I go to conferences on both sides of the Atlantic, and there’s a slightly hilarious thing that happens at morning caffeine break. Someone from the UK will walk up to the hot drink station and register bafflement, because there’s not hot water to make tea. Also our tea bags are pretty substandard, and there might not even be lemons.
The same thing happens in reverse. An American will roll up to get their hot brown liquid fix, and there is all the hot water in the world with bafflingly fancy tea service, but no joe. Right now, we are all having that moment. We can’t go out and meet people face-to-face. That was coffee-world, and right now we’re in tea world.
We could try to make tea act like coffee, steep it extra long and try to make it more bitter, add sugar and milk. We could try to gather acorns and chicory to roast and grind for something not entirely unlike coffee. Or we could accept that tea isn’t coffee—that it has a different flavor profile and different caffeine levels. That lemon or honey are maybe a better fit than caramel syrup.
If we try to entirely replicate our in-person interactions with online substitutes, we’re not actually grasping that this is a different world. And you’d miss the fact that we have different options and different constraints.
This is a trying time for us, both as humans and as parts of companies. Many of us are in various forms of social distancing, isolation, quarantine, or reduced service. Some of us are working from home in ways we didn’t expect.
One thing I didn’t expect was how much my role would stay the same while being entirely different. All of the skills I usually use to help developers relate to each other and collaborate are still meaningful and useful. What’s even more important is that this is a toolbox that I can help my company with.
Here are some examples:
No matter what the sub-specialty of Developer Relations someone works in, I haven’t met any of us who don’t love communicating. We’re here because we love listening, teaching, talking it through, bouncing ideas around, and learning.
All of that energy, now that I’m not using it at conferences, can go into communicating within the company. “Hey, you remember that idea we had three months ago about an interactive demo? What do you need to make it work? How can I help?” Even if what someone needs is just a sounding board, I have the skills to listen hard and ask useful questions about where they want to go.
My job is also about listening to people and helping them find the right person to talk to. And right now, I can keep doing that. I can serve as the routing center to get messages from one team to another—in a way we didn’t have a formal structure for when we could run into each other making coffee. Without coffee, and that physical co-presence, I still have all those relationships and can help facilitate conversations.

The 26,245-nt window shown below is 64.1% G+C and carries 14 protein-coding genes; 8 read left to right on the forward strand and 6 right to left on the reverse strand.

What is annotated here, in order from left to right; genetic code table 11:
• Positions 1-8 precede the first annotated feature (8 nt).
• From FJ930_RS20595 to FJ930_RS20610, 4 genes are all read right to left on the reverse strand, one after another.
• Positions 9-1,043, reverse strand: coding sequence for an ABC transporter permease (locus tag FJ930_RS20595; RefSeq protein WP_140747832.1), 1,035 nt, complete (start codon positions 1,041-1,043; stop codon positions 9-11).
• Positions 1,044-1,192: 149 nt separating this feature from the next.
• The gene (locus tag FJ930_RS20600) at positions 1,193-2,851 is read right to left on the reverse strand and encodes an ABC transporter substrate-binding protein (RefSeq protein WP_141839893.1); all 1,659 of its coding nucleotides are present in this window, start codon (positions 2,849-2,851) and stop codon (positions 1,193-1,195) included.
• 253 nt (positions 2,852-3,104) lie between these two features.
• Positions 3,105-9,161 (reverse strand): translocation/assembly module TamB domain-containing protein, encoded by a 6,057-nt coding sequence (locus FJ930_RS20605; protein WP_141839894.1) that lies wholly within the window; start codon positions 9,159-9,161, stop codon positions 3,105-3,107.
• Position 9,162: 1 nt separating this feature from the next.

Another skill I use regularly is facilitating connection. I work closely with teams within my company to help them connect with the larger community. But as a person who is used to connecting in-person and remotely, I can help them rethink these experiences so that they’re providing engaging experiences.
Consider hosting a Meetup. It was perfectly reasonable to have a 2-hour in-person Meetup with three speakers, a panel discussion, and some swanky food and beer. It takes that much content on offer to get people to deviate from their routines and physically go to something on a weeknight evening.
But in these new strange times when we’re only connecting through screens, maybe that’s too much all at once. People have already been sitting at a computer for a whole workday, maybe they don’t want another two hours of watching a screen. Perhaps a better option is a shorter session in the middle of the day. This is a welcome break and they don’t have to physically change locations to get it.
Doing the same format of meetup, just Now Online! is coffee-world thinking. I can help my team think about what meets people’s needs where they are right now.
As a Developer Advocate, I’m not just here to sell you my product. If my answer to every problem you had was “Buy my stuff”, I wouldn’t be a very authentic or useful member of the community. Instead, it is literally my job to make the communities I’m part of a better place for everyone—more inclusive, more accessible, more useful and rich. I want to see your Code of Conduct, because as a speaker and sponsor, I have more power to demand that than an attendee. I want to add to the technical conversations. And I want to be a trustworthy human, someone that you can pull aside and ask for help if you need it.
I need to be able to do that for my company too, and the fact that I do it for strangers at conferences gives me a lot of tools to do it for my coworkers. It’s not about me being an authority of knowing things, it’s about remembering that we are all in this together, and I have the tools and time to reach out and pull people together in a way that nourishes them.
I’ve been working from home productively for 15 years. This is not new to me. But this month has been a shock to the system, it doesn’t always feel like this. It’s distracting to be in the middle of a crisis, and you’re not going to be as sharp as you ordinarily would.
I’m starting to see a way through it and it’s not just about trying to replicate the conference system online, it’s about trying to diversify our human connection portfolio. I bet heavily on conference connections, and it paid out for a long time, but that market is closed now, and will be for months. It’s time to take that same energy and find new places to invest it.
This article was originally published at SD Times.